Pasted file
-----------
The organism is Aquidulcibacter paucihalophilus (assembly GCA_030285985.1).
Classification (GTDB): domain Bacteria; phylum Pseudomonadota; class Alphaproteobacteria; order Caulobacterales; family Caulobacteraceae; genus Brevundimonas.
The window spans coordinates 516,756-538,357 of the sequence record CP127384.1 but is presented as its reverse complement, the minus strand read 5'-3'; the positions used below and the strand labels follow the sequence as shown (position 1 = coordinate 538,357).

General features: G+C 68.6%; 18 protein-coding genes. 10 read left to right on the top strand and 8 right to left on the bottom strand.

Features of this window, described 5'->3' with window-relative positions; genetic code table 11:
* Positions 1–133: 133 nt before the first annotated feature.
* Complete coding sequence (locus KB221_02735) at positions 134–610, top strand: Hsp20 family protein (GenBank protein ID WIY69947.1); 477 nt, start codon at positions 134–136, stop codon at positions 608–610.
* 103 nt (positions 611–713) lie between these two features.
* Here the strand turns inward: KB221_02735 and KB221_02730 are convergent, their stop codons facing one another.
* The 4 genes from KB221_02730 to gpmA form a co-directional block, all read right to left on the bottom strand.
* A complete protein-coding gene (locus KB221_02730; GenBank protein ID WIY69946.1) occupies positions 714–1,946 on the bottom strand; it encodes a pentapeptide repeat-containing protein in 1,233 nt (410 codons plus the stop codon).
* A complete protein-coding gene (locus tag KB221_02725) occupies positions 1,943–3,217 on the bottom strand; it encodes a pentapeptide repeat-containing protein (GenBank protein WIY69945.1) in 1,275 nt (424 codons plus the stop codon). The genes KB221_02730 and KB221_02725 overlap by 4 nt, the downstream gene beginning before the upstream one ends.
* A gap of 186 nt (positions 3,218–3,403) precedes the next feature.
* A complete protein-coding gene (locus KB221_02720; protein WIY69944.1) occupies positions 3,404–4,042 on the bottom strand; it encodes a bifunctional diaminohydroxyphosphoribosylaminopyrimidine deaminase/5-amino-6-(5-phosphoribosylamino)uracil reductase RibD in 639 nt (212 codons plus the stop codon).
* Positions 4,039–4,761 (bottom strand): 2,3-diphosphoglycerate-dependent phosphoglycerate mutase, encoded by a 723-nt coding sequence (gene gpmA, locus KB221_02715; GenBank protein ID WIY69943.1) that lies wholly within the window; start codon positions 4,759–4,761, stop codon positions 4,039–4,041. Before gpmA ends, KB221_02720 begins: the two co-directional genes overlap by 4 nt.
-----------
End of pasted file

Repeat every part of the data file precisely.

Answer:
The organism is Aquidulcibacter paucihalophilus (assembly GCA_030285985.1).
Classification (GTDB): domain Bacteria; phylum Pseudomonadota; class Alphaproteobacteria; order Caulobacterales; family Caulobacteraceae; genus Brevundimonas.
The window spans coordinates 516,756-538,357 of the sequence record CP127384.1 but is presented as its reverse complement, the minus strand read 5'-3'; the positions used below and the strand labels follow the sequence as shown (position 1 = coordinate 538,357).

General features: G+C 68.6%; 18 protein-coding genes. 10 read left to right on the top strand and 8 right to left on the bottom strand.

Features of this window, described 5'->3' with window-relative positions; genetic code table 11:
* Positions 1–133: 133 nt before the first annotated feature.
* Complete coding sequence (locus KB221_02735) at positions 134–610, top strand: Hsp20 family protein (GenBank protein ID WIY69947.1); 477 nt, start codon at positions 134–136, stop codon at positions 608–610.
* 103 nt (positions 611–713) lie between these two features.
* Here the strand turns inward: KB221_02735 and KB221_02730 are convergent, their stop codons facing one another.
* The 4 genes from KB221_02730 to gpmA form a co-directional block, all read right to left on the bottom strand.
* A complete protein-coding gene (locus KB221_02730; GenBank protein ID WIY69946.1) occupies positions 714–1,946 on the bottom strand; it encodes a pentapeptide repeat-containing protein in 1,233 nt (410 codons plus the stop codon).
* A complete protein-coding gene (locus tag KB221_02725) occupies positions 1,943–3,217 on the bottom strand; it encodes a pentapeptide repeat-containing protein (GenBank protein WIY69945.1) in 1,275 nt (424 codons plus the stop codon). The genes KB221_02730 and KB221_02725 overlap by 4 nt, the downstream gene beginning before the upstream one ends.
* A gap of 186 nt (positions 3,218–3,403) precedes the next feature.
* A complete protein-coding gene (locus KB221_02720; protein WIY69944.1) occupies positions 3,404–4,042 on the bottom strand; it encodes a bifunctional diaminohydroxyphosphoribosylaminopyrimidine deaminase/5-amino-6-(5-phosphoribosylamino)uracil reductase RibD in 639 nt (212 codons plus the stop codon).
* Positions 4,039–4,761 (bottom strand): 2,3-diphosphoglycerate-dependent phosphoglycerate mutase, encoded by a 723-nt coding sequence (gene gpmA, locus KB221_02715; GenBank protein ID WIY69943.1) that lies wholly within the window; start codon positions 4,759–4,761, stop codon positions 4,039–4,041. Before gpmA ends, KB221_02720 begins: the two co-directional genes overlap by 4 nt.